Reflective journal writing: how can it help?

Discover the benefits of writing down your thoughts and how to get started

Reflective journal writing is a way of documenting what you’re thinking and feeling in the moment, and can be a useful tool to help manage stress and anxiety.

Dr Christopher Westoby, author of The Fear Talking: The True Story of a Young Man and Anxiety, is a strong believer in the power of stories to educate, improve understanding and benefit the wellbeing of the storyteller.

We spoke to Chris about the benefits of writing for your mental wellbeing.

Can reflective writing help nursing staff?

Absolutely. Regardless of your background, and wherever you work, everyone has this universal need to reflect upon their own experiences and one of the best tools we have for that is writing. It is similar to the process of opening the windows to a room and letting some air in.

Everyone has this universal need to reflect upon their own experiences 

We all have so many thoughts and memories whirling round our head at any given time – especially in the current climate. Sometimes the cloud of everything happening at once can be more overwhelming than any one event itself. Reflective journal writing can help with that.

How does it help?

We often struggle to come to terms with whatever it is we’ve been through unless we take a second and address these things head on. And while it may not always be an easy thing to do – or a quick fix – by writing what’s going on internally, what you’re doing is externalising something that has been haunting you or playing on your mind. Once it’s out there on the page, it’s like you can lay it to rest. 

You also now have a choice on what you want to do with it. Are you going to delete it or keep it for yourself? Are you going to let someone else read it? As you make those decisions, you’re taking control of your emotions and the clouds may start to clear.

Chris Westoby headshot

Dr Christopher Westoby

So, what are the benefits?

The sense of control over your own experiences can be empowering and help relieve any stress or anxiety you’re experiencing. You’ve let it be acknowledged that what you’re feeling is something, it’s being validated and now it’s written down, it may no longer feel quite so insurmountable.

Any tips to get started?

My first tip is to use whatever format works best for you – whatever it is that will help get you in the habit of doing it. Don’t use handwriting if you’d rather type, and vice versa. 

I’ve worked with students before who have talked about using voice memos. They’ve just hit record and then they either deleted it or transcribed it depending on what they’ve found most beneficial.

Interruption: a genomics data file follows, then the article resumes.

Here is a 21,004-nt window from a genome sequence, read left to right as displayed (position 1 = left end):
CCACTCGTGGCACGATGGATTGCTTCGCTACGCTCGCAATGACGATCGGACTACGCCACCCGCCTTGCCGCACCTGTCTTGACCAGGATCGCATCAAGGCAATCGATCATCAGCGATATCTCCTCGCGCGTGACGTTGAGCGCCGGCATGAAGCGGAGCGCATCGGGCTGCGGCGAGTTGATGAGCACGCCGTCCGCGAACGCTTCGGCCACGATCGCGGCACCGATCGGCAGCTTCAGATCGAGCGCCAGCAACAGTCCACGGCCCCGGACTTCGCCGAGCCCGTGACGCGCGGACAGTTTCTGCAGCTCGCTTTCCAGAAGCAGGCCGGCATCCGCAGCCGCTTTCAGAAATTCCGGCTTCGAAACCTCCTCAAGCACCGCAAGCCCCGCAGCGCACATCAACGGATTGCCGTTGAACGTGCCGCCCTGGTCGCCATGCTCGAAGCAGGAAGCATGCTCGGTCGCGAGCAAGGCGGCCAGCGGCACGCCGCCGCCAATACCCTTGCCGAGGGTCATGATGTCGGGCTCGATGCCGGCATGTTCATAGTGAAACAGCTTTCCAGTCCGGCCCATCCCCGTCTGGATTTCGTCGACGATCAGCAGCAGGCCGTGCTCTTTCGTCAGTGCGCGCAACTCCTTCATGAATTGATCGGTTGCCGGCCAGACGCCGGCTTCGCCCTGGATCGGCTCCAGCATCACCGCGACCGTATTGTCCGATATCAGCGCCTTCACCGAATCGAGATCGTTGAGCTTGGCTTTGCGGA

My second tip is to think of prompts. Maybe ask yourself questions to help get you started – what am I grateful for? What have I found difficult? Perhaps focus on one part of the day – how did I feel after my shift? On the way to work? Going to bed?

Finally, think about setting yourself some restrictions. Try setting a timer on your phone and then keep writing until it goes off. The more restrictions you set, the less daunting writing can be. You might actually find yourself more inspired.

How often should I write?

It’s a good thing to try and do every day – even if it’s only a few sentences – for as long as you find it useful. I’d suggest giving it a go for two weeks and see how you’re finding it.

What if I find it hard writing about myself?

If it seems too difficult writing about yourself, try writing about someone else or something you observed today – perhaps something you noticed on your journey home or through your window. If you write about something else, you will inevitably find yourself beginning to include elements of yourself. 

If you’re finding it too emotionally draining to revisit certain memories, remember this writing is your property – you can change what you need to, you can change the details and you can just talk about a small part of it. The key is to remember that you’re in control and it’s up to you how you document it.

The key is to remember you're in control

There are fewer ways to offload to one another at the moment, to distract ourselves and to blow off steam, so even if journal writing doesn’t work for you, it’s worth a try.

The benefits might surprise you.

About Chris

Chris is Programme Director of the Hull Creative Writing MA (Online). His book The Fear Talking: The True Story of a Young Man and Anxiety was published in December 2020. He led the RCN’s workshop “Time to Write for Yourself” earlier this year.

Chris Westoby book cover

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